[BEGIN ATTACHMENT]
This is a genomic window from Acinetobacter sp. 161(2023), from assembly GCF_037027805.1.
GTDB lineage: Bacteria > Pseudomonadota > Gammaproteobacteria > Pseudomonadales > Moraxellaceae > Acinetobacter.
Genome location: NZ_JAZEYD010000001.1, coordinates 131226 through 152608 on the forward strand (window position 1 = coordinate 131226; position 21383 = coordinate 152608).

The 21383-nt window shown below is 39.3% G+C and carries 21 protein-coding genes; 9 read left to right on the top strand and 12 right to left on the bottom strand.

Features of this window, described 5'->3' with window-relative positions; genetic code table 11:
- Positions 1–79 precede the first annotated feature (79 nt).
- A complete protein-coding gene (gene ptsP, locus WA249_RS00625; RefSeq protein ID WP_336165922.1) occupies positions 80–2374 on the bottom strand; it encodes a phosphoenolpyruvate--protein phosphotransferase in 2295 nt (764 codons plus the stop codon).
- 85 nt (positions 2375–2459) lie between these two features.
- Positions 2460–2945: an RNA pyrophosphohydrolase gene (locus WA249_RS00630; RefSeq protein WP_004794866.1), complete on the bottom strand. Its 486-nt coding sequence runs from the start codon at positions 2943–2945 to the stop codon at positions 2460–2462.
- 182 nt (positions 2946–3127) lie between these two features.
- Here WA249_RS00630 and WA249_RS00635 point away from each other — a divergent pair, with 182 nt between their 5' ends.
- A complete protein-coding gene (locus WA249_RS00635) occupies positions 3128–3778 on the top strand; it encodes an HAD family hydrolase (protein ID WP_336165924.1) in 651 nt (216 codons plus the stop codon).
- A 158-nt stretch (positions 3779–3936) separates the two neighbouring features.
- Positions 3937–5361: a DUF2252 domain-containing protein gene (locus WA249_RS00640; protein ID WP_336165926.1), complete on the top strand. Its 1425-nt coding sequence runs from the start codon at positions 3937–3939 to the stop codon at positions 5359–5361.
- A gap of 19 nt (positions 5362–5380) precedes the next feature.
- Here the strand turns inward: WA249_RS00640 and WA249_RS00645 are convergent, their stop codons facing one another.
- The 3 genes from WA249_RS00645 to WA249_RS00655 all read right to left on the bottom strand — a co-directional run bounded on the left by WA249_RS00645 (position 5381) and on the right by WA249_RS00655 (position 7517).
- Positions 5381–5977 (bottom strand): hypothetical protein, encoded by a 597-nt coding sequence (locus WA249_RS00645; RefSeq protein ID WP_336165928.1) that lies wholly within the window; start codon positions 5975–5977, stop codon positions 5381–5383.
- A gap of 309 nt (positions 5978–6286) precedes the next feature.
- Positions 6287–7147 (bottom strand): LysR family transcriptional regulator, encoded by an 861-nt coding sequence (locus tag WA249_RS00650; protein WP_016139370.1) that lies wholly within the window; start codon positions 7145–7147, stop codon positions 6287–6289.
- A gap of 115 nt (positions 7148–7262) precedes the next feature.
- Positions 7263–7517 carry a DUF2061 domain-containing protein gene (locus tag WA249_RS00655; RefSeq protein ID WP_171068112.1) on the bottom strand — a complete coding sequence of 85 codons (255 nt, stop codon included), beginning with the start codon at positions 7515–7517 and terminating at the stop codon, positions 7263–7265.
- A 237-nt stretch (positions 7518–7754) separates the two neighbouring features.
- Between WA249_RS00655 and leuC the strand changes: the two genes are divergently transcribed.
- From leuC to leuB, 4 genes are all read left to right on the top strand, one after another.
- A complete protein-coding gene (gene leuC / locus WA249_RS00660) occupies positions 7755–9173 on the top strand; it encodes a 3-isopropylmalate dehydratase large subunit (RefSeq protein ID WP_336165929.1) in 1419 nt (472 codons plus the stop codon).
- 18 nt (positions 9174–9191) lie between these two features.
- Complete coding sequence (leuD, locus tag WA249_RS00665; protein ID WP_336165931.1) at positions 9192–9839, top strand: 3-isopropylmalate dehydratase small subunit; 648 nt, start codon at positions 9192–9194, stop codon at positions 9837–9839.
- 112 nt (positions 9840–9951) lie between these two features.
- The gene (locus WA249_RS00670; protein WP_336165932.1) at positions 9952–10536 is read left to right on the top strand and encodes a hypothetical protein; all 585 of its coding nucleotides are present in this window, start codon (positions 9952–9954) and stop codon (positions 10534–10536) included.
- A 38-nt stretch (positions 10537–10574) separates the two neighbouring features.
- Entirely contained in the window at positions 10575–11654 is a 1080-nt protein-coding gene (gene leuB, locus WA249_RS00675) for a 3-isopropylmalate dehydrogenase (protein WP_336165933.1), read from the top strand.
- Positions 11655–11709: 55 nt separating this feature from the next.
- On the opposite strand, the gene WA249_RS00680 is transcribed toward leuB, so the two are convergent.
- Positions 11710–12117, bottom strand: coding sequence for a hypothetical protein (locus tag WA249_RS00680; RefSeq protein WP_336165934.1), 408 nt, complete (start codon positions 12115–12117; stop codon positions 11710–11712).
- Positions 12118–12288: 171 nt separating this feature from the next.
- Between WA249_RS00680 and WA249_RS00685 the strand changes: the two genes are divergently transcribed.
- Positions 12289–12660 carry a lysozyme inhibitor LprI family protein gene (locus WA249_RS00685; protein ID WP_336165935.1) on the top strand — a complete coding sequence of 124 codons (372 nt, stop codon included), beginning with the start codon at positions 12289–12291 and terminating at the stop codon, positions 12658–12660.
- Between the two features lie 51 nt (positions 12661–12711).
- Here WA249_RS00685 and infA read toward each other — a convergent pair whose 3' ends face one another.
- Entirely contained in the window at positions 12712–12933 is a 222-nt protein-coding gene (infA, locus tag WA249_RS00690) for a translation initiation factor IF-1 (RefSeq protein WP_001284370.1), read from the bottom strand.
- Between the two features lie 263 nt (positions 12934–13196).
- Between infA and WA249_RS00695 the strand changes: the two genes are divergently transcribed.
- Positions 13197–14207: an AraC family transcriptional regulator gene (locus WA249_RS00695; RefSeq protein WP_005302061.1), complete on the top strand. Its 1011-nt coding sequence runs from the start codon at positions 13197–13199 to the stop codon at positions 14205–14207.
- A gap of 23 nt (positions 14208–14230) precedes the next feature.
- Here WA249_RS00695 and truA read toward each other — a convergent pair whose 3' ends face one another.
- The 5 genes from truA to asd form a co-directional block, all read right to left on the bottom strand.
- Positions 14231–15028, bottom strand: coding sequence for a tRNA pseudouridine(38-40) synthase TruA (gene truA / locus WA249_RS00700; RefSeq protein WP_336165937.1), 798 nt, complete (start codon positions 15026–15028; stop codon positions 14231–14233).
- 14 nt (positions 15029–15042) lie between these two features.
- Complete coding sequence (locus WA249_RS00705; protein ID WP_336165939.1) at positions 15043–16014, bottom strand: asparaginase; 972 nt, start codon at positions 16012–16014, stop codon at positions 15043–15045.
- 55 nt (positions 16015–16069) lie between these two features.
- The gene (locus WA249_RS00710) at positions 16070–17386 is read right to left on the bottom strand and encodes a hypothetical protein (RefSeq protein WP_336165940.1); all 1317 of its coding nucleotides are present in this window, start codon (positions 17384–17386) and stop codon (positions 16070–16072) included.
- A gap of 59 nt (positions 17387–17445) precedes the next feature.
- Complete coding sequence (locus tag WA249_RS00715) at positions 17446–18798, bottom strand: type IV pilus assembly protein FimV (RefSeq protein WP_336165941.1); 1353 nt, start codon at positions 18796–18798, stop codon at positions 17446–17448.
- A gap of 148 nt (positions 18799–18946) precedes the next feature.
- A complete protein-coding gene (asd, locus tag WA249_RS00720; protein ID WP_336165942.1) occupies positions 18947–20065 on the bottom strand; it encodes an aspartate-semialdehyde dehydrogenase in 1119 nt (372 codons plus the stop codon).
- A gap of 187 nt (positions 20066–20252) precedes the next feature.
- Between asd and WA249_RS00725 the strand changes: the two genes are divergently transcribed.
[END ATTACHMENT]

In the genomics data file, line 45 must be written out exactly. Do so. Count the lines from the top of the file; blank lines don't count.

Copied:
- A gap of 23 nt (positions 14208–14230) precedes the next feature.